It’s funny how, in that last paragraph, I drew an implicit distinction between the ‘spiritual’ and the ‘physical’. That’s a failing of the Western Church, I think, where concern for the environment is seen as something New Agey and has a negative impact on how we approach issues like climate change. When we adopt an attitude of domination rather than genuine stewardship, the church can be embedded as part of the problem rather than contributing to a solution.

But the Church Forests have been doing this for over 1,500 years. And while they’re now having to build protective walls around their forests, there’s still a challenge here – what if churches from around the world learned from Ethiopia? What if this was one of the models by which the church engaged with environmental issues? What if one of the priests who look after the Church Forests was asked to speak at one of our big conferences? That raises a lot of questions and issues, around perceived authority and colonialism, and the environment is a lens through which we need to confront this. The question at the root of it all, though, is simple:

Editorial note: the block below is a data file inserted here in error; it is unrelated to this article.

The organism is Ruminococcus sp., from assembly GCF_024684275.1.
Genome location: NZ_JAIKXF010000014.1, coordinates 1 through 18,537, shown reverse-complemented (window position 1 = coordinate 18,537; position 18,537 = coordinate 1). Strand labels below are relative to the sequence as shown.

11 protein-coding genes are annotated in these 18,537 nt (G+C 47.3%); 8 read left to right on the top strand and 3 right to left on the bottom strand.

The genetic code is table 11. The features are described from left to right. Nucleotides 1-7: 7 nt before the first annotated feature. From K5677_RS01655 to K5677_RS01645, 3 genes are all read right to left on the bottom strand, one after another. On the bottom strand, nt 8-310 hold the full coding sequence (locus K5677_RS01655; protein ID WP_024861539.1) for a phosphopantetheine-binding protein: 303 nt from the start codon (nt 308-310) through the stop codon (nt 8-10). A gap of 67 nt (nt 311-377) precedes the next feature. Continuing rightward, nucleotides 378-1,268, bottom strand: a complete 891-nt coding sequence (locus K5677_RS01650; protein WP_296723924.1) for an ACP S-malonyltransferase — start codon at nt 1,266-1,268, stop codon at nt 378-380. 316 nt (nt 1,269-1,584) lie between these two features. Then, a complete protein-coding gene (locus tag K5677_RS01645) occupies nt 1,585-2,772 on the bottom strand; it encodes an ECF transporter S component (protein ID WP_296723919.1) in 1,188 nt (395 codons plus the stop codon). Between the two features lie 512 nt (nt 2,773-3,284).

What if we became better at learning from each other?

Source

“Church Forests” of Ethiopia

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Ethiopian Monasteries – Relevant or Relic?

Posted by addisethiopia on December 1, 2010

The Ethiopian Orthodox Church is struggling to maintain its monastic traditions in the wake of the Marxist nationalization of monastic properties in the late twentieth century.

Under Marxist Derg rule, which lasted until 1991, the government seized and redistributed church-owned land,” ONE Magazine reports. “Monasteries, which traditionally operated relatively large farms, were forced to forfeit much of their property and, as a result, lost their economic sustainability. Stripped of their resources, monks and nuns also surrendered their vital roles as producers, employers, educators and leaders in their communities.”